Bryan Caplan defends pacifism

by on April 25, 2011 at 1:43 pm in History, Music, Philosophy, Political Science | Permalink

In the real-world, however, pacifism is a sound guide to action.

And that includes an unwillingness to kill innocent civilians as collateral damage while acting in defense of one’s country. The original post is here, the defense against critics is here

There is not enough consideration of specific times and place.  Had England been pacifist in 1914, that might have yielded a better outcome.  Had England been pacifist in 1939, likely not.  Switzerland has done better for itself, and likely for the world, by being ready to fight back.  Pacifism today could quite possibly doom Taiwan, Israel, large parts of India (from both Pakistan and internal dissent), any government threatened by civil war (who would end up ruling Saudi Arabia and how quickly?), and I predict we would see a larger-scale African tyrant arise, gobbling up non-resisting pacifist neighbors.  Would China request the vassalage of any countries, besides Taiwan that is?  Would Russia “request” Georgia and the Baltics?  Would West Germany have survived?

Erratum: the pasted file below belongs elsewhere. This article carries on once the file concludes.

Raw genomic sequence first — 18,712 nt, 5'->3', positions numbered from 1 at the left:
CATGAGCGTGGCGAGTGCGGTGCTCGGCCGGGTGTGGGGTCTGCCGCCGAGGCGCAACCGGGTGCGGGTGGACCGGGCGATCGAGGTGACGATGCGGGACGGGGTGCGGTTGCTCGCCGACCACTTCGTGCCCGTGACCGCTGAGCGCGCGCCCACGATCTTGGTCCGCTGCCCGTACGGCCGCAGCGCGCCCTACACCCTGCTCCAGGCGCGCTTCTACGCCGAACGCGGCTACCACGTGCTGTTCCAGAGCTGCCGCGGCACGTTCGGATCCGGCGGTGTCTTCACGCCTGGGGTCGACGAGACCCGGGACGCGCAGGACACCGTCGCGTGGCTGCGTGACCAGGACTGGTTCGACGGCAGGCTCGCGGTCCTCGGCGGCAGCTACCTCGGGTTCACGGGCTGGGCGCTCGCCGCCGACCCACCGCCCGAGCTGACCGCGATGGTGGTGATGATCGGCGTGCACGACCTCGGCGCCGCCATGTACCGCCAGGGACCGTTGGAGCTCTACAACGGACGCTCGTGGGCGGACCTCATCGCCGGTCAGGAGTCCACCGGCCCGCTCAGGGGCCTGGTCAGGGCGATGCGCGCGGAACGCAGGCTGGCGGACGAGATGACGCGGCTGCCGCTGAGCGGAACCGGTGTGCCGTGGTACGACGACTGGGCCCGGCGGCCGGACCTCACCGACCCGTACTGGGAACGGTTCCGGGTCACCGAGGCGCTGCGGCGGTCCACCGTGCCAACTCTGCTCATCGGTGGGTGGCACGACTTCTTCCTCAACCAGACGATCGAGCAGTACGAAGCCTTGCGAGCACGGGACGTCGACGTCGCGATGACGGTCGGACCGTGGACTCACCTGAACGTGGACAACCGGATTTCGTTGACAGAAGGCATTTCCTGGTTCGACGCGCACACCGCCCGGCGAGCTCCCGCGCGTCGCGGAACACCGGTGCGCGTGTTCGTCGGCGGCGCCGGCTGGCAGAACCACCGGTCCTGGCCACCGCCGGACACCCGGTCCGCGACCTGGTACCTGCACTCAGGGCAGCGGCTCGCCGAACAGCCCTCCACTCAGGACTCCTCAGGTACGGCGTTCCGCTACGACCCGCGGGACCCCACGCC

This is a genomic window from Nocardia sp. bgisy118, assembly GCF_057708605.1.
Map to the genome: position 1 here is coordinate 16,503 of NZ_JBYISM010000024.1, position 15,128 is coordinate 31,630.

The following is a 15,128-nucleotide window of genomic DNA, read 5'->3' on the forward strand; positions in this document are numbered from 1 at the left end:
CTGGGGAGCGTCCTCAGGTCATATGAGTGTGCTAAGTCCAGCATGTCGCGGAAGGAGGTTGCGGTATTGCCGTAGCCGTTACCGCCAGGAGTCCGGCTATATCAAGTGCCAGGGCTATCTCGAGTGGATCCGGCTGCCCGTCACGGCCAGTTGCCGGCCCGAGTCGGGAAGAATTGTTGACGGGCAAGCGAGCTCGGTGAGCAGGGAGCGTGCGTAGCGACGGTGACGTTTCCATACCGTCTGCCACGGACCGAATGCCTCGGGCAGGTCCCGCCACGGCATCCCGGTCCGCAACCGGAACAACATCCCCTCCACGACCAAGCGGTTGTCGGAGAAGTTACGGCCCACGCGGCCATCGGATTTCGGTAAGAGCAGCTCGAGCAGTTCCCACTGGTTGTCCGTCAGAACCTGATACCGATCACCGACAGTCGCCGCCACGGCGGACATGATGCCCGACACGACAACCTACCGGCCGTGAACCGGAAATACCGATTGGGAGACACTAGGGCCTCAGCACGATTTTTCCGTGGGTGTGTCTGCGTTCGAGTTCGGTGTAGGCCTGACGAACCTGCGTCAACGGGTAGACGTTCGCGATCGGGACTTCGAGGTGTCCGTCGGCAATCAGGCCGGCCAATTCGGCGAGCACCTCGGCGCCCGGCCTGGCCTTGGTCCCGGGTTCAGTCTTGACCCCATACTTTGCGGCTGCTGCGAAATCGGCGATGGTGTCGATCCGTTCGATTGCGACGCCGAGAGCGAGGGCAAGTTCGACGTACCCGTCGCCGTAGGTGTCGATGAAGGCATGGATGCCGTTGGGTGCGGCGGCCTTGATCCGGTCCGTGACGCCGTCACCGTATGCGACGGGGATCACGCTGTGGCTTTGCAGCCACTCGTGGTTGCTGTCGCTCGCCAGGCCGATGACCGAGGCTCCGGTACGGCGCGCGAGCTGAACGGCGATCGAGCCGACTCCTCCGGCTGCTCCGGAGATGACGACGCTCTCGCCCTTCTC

And this is the best we can do?  It’s much worse than the status quo, which is hardly delightful enlightenment.  I don’t see these examples mentioned in Bryan’s post.  There is also a Lucas critique issue of how the bad guys start behaving once they figure out that the good guys are pacifist, and I don’t see him discussing that either. 

It would be a mistake to add up all the wars and say pacifism is still better overall, because we do not face an all-or-nothing choice.  Many selective instances of non-pacifism are still a good idea, with benefits substantially in excess of their costs.  Bryan, however, has to embrace pacifism, otherwise his moral theory becomes too tangled up in the empirics of the daily newspaper